The La Verne community may be practicing social distancing, but that does not mean socializing has been put on hold. Students still have the opportunity to interact with each other and further their studies through La Verne’s virtual events.
The fate of the spring 2020 commencement ceremony is still to be announced as of this week.
Tuition at the University of La Verne will increase in the 2020-21 academic year by 2.92% to $44,700, for the full year. The 2019-20 tuition was $43,440.
La Verne coaches and players have been trying to adapt new and efficient ways of continuing the athletic department ever since the University closed its campus for the spring semester due to the COVID-19 pandemic.
The United States currently holds the highest number of coronavirus cases in the world and that number is growing by the day, making it dire that we all treat this pandemic with serious precautionary measures before it is too late.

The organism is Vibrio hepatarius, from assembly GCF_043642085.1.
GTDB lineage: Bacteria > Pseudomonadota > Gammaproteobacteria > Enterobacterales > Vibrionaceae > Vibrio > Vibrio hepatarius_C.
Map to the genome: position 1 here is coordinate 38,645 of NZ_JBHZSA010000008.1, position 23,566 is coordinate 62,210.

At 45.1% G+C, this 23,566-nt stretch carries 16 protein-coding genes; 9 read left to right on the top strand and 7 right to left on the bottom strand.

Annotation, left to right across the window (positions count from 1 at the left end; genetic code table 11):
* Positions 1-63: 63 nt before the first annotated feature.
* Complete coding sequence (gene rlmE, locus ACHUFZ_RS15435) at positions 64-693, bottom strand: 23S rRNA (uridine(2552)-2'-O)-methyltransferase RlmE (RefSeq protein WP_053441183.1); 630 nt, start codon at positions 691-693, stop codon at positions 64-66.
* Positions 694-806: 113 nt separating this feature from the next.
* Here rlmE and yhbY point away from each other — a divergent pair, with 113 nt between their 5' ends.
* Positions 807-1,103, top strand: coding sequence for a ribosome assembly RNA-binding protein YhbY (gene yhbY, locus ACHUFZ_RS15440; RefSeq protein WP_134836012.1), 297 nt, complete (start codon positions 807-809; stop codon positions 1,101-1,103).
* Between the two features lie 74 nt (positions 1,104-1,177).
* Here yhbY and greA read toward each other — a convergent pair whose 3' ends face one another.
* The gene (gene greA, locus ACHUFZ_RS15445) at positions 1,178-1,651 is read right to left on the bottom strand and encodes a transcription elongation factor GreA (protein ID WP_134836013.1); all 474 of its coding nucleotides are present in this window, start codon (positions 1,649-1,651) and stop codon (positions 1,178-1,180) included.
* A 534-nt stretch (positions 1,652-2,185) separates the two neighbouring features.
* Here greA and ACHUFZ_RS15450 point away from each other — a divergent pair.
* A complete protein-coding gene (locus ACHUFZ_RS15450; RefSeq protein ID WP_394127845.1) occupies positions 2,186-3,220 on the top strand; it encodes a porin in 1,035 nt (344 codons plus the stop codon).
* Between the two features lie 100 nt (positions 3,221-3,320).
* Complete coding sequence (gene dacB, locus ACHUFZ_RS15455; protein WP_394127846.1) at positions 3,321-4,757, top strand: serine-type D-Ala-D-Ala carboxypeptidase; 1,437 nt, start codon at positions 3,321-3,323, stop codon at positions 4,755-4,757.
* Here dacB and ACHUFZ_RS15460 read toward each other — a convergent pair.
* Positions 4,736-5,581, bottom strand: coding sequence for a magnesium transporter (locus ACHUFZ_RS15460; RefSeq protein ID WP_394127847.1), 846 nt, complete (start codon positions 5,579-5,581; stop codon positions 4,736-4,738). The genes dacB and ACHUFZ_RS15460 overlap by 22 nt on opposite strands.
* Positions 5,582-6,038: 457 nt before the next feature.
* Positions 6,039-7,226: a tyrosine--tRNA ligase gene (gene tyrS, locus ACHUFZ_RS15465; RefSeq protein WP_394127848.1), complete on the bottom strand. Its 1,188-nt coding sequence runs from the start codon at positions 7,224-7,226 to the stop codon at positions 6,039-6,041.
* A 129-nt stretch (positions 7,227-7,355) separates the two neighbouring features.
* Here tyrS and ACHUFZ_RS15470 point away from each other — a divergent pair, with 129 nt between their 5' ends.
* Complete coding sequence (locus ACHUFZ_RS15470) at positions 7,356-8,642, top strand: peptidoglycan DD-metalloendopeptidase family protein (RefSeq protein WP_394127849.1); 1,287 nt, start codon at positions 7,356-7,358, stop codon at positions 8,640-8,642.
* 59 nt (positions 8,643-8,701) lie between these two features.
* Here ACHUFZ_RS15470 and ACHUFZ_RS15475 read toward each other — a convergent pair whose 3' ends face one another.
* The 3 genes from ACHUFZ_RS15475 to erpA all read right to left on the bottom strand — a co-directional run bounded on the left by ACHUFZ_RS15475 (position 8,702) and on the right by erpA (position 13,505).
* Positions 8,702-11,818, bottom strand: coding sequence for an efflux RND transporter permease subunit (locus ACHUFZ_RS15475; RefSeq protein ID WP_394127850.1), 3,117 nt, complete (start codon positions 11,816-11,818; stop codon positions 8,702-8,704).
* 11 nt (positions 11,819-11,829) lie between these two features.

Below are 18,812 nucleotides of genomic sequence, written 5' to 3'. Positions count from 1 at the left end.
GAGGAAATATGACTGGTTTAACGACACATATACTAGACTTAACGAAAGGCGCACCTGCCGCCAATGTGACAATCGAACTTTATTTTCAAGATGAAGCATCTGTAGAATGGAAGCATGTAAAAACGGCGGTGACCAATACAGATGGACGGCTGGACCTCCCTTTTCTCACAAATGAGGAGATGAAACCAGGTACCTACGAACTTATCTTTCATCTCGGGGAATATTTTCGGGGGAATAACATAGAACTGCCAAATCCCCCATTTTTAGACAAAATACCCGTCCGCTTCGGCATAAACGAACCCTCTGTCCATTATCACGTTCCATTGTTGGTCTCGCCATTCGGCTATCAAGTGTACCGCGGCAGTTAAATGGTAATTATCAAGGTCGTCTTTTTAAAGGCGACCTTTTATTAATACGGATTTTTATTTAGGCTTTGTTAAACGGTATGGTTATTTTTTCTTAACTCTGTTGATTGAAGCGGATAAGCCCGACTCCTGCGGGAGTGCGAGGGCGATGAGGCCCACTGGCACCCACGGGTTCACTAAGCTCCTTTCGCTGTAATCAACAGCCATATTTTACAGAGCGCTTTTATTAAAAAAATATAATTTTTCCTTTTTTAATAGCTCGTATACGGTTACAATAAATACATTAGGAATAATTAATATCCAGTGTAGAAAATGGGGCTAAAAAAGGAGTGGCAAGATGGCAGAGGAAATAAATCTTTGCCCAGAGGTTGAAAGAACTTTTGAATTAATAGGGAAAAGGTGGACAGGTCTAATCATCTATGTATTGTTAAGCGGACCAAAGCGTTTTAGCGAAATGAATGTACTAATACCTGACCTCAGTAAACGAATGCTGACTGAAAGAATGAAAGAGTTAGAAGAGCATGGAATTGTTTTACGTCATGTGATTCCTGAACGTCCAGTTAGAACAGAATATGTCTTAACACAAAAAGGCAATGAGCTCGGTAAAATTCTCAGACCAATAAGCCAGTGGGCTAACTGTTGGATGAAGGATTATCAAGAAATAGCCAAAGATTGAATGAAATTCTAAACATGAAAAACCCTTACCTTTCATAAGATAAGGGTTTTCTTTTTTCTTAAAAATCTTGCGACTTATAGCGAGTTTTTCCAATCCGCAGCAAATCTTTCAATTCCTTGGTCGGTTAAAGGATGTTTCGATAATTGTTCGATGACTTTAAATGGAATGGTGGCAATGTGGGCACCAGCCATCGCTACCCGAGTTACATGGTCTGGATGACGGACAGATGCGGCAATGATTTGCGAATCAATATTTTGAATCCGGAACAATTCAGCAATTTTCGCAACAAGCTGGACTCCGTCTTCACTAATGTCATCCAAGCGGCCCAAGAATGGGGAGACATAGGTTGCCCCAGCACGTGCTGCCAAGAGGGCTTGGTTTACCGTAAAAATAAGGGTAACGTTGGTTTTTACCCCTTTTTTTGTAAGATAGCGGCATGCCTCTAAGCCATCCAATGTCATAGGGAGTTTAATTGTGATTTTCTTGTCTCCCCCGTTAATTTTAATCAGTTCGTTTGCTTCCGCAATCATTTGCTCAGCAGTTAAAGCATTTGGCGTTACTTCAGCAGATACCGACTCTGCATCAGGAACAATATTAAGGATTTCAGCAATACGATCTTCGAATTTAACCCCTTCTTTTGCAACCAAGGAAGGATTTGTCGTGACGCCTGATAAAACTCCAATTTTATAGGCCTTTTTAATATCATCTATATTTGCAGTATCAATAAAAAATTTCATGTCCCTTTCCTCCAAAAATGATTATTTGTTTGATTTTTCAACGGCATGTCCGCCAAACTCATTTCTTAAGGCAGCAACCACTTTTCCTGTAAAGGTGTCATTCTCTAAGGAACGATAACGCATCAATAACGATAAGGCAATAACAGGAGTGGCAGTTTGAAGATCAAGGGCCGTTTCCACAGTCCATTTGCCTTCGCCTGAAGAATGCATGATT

In an attempt at keeping students safe while slowing the spread of COVID-19, the University of La Verne – with Universities across the state and nation – has fully transitioned to online courses and taken additional steps to either cancel or postpone all University sponsored events.
The U.S Congress may find itself transitioning to a system of remote voting soon due to the coronavirus pandemic, which has already already penetrated the capital walls with several members of Congress testing positive.
To lessen the stress of students’ sudden transition to all online school and social distancing mandates, Provost Jonathan Reed announced last week that University of La Verne students may elect to take all of their classes Pass-Fail.
For the past several weeks, everyday life for University of La Verne students has been a whirlwind of emotion and uncertainty. For international students in particular, the need to make a fast decision to either stay on a mostly deserted campus or move back home was one they never thought they would encounter.
A bill being considered in the state legislature would prohibit large retail stories from separating boys’ and girls’ clothing and toys.